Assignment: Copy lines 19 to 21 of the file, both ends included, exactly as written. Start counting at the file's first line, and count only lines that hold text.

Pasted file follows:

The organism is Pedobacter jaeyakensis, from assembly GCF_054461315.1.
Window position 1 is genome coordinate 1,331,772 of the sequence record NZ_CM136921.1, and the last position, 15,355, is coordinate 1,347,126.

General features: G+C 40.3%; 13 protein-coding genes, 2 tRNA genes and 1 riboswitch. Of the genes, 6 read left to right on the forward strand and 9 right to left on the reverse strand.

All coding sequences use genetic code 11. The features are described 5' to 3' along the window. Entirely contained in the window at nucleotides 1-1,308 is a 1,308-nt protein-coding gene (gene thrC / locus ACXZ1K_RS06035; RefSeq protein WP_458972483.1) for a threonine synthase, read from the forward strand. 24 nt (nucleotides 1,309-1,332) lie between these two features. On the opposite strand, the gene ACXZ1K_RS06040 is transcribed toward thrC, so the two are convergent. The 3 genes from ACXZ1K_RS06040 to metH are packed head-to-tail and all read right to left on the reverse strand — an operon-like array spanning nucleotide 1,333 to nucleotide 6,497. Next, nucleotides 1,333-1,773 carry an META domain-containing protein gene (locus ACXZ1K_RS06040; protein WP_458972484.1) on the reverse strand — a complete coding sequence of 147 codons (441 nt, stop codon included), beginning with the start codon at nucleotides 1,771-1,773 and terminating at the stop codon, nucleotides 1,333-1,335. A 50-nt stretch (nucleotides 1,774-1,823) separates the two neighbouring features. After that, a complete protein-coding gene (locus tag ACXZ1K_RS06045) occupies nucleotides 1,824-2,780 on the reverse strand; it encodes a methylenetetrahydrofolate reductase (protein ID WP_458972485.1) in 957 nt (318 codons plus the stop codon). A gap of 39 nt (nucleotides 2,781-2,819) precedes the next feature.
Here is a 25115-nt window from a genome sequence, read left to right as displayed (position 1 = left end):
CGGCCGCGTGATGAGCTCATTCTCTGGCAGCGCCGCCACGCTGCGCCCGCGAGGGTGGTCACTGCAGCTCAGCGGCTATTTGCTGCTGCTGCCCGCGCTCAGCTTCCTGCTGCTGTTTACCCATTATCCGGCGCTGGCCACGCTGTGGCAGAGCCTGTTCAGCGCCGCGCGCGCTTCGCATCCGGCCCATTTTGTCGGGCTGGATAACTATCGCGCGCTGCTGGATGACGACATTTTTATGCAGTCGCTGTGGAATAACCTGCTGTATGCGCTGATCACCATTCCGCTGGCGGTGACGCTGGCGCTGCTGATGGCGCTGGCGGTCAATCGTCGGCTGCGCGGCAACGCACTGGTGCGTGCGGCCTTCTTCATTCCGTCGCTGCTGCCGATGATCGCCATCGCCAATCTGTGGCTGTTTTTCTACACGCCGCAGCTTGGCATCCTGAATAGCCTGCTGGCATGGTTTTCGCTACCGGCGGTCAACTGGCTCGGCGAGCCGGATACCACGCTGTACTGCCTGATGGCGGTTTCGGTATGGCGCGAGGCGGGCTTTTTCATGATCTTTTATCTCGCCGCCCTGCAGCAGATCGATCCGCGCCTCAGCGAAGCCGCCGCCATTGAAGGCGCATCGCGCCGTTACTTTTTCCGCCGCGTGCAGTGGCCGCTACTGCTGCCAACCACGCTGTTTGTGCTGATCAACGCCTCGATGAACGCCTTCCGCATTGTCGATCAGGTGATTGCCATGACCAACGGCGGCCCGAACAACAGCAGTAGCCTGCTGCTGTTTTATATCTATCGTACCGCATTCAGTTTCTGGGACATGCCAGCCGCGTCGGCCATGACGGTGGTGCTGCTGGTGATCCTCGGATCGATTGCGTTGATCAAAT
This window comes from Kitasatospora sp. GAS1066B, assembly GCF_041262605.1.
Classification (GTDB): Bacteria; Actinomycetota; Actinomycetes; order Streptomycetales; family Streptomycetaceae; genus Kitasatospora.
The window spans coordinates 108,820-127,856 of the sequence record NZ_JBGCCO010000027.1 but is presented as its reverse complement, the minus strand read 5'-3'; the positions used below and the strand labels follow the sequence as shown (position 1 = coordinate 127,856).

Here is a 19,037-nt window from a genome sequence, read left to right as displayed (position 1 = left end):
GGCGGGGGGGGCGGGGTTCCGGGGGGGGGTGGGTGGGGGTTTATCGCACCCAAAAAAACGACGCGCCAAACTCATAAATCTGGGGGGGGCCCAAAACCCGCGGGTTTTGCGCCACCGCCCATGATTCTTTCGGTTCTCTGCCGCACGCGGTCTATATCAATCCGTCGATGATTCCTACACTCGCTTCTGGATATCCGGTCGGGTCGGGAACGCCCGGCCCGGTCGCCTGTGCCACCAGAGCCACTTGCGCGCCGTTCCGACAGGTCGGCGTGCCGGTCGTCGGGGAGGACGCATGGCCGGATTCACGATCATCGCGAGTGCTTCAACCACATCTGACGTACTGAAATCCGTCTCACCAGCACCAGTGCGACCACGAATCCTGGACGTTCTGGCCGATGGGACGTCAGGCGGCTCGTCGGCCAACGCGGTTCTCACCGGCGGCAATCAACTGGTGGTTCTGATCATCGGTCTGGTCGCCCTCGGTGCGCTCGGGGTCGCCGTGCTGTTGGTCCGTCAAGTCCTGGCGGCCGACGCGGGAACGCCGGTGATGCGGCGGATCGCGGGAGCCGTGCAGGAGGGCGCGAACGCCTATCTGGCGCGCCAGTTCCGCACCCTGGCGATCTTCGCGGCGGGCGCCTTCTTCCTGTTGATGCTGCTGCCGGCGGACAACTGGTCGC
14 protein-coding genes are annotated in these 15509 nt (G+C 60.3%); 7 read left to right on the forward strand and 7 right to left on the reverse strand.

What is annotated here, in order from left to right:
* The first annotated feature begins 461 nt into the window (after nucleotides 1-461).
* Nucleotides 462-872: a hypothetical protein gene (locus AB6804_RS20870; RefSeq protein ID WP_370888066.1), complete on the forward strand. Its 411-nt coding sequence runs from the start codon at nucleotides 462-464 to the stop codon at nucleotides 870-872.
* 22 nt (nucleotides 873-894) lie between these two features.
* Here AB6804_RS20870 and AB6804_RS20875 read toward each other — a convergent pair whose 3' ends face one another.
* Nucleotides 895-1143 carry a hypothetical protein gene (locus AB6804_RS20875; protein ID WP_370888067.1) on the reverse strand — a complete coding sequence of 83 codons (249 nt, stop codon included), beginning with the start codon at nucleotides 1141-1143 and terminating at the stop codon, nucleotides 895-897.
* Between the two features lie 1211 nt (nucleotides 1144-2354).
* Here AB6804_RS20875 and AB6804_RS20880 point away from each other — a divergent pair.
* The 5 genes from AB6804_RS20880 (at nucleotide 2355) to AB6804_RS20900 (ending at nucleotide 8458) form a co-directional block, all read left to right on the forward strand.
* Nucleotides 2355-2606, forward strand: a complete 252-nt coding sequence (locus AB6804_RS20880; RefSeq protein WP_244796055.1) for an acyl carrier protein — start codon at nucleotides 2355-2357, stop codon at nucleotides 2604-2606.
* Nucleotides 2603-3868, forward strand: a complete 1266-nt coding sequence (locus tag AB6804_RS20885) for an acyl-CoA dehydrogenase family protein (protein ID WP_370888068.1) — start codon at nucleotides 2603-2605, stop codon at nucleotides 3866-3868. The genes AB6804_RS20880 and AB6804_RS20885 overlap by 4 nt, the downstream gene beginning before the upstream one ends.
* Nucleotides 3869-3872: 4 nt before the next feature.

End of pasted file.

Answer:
* Between the two features lie 1211 nt (nucleotides 1144-2354).
* Here AB6804_RS20875 and AB6804_RS20880 point away from each other — a divergent pair.
* The 5 genes from AB6804_RS20880 (at nucleotide 2355) to AB6804_RS20900 (ending at nucleotide 8458) form a co-directional block, all read left to right on the forward strand.